Lesson 13: Overwhelming firepower can make up for organizational and tactical deficiencies in the short-run if one is willing to disregard collateral damage. Early in the campaign, the Israelis realized that large numbers of infantry would be necessary to clear built-up areas; something that IDF lacked because of its traditional emphasis on maneuver warfare. Lacking enough infantry, the IDF resorted to heavy weapons. Firepower over infantry was probably the preferred (and preordained) solution in Lebanon since the IDF had earlier increased its reliance on mobile artillery to suppress enemy infantry rather than expand its own infantry forces in the wake of lessons learned from the 1973 War. Indeed, infantry forces proportionately declined as a percentage of the total IDF force mix between 1973 and 1982 as artillery forces were built-up.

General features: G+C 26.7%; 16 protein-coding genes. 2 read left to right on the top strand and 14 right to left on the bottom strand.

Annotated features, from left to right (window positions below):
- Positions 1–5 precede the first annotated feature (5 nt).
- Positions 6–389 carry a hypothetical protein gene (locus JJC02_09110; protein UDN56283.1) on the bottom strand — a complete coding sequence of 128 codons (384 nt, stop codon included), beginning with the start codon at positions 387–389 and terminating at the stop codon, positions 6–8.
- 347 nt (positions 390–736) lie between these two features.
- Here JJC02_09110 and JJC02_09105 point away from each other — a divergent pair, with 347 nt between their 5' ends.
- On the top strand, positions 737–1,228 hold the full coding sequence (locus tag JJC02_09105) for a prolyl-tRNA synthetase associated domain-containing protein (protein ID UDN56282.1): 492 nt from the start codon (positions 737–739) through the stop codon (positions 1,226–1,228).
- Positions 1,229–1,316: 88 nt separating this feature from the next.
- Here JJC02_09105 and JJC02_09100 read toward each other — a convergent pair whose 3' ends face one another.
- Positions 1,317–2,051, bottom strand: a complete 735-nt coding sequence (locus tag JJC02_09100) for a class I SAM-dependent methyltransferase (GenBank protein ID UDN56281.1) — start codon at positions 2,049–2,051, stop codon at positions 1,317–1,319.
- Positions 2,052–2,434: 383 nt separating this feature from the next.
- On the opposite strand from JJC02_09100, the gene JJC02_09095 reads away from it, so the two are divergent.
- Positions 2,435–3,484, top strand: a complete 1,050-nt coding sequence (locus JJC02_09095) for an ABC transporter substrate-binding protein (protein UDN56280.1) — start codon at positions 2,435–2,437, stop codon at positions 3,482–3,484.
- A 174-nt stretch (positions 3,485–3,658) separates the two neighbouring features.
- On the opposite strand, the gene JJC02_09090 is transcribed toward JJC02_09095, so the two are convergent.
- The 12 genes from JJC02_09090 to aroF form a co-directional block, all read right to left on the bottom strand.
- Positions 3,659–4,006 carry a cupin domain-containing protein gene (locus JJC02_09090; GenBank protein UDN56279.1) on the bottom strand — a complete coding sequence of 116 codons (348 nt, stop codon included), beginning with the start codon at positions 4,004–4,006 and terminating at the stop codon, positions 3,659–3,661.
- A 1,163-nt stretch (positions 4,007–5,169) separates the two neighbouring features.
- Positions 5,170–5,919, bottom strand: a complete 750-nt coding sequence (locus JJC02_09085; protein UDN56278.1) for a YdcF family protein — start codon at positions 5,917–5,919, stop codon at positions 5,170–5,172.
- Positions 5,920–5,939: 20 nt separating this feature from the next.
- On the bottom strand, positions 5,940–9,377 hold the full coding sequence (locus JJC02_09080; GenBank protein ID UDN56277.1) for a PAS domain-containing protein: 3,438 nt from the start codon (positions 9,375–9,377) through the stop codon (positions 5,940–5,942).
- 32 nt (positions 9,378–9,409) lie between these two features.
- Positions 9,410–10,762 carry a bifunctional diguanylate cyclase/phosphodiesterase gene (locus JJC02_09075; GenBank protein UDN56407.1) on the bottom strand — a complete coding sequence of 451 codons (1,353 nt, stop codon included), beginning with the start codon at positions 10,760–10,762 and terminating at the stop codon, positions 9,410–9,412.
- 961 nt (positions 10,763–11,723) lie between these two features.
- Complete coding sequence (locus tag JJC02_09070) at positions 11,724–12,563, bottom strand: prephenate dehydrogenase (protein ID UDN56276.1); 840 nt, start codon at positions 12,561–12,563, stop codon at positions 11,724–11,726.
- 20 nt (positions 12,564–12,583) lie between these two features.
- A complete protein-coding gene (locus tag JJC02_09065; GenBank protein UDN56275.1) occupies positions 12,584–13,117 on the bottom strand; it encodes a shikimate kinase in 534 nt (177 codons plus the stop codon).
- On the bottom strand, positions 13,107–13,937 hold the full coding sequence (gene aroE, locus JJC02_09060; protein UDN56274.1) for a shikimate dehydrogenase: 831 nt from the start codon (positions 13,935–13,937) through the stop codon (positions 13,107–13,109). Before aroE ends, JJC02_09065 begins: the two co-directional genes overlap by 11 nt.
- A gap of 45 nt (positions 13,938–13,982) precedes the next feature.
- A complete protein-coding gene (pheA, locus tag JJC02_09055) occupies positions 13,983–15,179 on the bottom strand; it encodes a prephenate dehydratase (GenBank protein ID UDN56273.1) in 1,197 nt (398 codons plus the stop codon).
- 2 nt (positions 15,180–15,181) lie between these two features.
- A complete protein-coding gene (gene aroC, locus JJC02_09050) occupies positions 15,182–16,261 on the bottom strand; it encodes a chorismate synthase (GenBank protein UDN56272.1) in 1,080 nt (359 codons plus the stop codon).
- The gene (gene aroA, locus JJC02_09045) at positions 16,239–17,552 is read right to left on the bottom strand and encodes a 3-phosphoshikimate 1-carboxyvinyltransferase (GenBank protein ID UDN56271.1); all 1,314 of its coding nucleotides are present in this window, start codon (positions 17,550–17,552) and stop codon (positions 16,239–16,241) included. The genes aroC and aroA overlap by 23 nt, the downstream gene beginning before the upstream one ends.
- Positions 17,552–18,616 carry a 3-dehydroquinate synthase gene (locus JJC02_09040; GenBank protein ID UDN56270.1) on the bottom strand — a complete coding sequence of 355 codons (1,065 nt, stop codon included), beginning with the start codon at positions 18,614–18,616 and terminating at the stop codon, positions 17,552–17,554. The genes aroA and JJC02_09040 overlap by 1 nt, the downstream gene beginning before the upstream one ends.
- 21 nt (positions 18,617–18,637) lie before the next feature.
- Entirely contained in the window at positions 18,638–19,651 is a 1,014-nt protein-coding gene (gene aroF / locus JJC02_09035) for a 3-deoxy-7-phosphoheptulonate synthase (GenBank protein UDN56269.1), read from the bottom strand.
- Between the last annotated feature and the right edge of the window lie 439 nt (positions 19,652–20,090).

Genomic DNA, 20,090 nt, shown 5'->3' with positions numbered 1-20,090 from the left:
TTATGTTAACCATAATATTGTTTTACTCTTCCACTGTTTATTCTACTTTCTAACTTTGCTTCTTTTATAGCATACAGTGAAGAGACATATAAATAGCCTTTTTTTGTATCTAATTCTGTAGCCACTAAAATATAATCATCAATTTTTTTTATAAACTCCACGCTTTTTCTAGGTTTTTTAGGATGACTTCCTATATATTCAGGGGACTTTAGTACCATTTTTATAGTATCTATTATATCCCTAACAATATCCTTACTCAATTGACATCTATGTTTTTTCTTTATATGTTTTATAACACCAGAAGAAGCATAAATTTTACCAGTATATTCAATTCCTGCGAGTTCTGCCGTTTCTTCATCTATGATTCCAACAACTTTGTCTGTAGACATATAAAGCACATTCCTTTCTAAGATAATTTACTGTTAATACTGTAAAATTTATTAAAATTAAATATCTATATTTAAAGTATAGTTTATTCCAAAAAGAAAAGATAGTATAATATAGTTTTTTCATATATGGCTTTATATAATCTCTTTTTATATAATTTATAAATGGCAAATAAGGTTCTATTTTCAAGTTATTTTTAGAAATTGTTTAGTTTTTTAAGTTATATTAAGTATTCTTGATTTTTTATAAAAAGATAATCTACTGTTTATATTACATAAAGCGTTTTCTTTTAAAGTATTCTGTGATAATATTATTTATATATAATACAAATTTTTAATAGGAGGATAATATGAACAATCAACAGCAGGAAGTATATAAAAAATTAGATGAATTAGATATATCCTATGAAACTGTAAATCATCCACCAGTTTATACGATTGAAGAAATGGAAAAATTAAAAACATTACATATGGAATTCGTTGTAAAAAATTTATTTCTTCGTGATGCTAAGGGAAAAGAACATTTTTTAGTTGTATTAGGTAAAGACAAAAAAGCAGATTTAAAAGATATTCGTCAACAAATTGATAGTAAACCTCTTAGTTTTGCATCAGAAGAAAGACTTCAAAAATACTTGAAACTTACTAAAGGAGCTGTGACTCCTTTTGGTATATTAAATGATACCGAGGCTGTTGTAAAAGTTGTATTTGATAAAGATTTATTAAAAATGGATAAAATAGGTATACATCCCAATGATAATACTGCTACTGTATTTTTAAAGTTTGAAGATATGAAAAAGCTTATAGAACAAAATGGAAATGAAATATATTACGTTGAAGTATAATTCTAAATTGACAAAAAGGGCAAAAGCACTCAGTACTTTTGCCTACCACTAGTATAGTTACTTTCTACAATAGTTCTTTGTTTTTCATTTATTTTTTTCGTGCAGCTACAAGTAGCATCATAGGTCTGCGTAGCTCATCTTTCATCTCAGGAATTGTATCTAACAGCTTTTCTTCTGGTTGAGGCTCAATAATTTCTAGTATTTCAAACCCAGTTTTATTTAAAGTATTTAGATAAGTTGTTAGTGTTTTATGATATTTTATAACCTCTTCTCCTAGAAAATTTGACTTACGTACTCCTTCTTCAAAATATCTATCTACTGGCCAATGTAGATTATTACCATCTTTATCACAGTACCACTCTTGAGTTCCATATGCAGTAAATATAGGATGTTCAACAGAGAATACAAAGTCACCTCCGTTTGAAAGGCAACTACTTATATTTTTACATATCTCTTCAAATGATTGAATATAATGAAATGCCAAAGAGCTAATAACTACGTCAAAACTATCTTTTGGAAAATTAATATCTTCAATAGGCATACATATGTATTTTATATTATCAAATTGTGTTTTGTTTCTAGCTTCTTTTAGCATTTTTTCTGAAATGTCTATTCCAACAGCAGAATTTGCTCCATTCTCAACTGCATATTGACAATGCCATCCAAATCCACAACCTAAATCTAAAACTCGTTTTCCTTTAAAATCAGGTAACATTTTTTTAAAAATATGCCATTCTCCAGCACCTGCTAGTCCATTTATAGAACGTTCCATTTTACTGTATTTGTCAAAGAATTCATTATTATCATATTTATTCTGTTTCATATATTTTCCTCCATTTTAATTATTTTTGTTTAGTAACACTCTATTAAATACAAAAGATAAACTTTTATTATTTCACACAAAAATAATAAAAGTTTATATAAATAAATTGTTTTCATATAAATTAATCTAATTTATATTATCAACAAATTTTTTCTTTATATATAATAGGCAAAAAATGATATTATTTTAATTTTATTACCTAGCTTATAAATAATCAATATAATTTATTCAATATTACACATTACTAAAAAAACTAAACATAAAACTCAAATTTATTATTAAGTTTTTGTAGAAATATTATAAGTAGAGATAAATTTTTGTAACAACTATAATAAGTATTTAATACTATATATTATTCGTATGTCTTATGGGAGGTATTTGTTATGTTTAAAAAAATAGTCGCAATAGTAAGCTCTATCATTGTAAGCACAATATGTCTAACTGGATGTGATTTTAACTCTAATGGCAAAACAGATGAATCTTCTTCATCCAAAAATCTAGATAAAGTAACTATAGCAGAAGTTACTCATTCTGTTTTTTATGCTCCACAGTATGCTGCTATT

Lesson 14: The tempo of urban operations is so intense that soldiers tend to “burn out”. After-action assessments of IDF performance during urban operations point out the difficulty the IDF had sustaining combat operations because of the high stress level it imposed on individual soldiers. This observation is borne out by Israeli casualty figures: i.e., 10-24% of Israeli soldiers serving in Lebanon experienced psychological problems as a result of their battle experience. This compared with a psychological casualty rate of only 3.5% to 5% in the 1973 war means that battle shock casualties suffered in Lebanon were two to five times more serious. The number of soldiers able to return to their units after treatment was also much lower than should have been expected.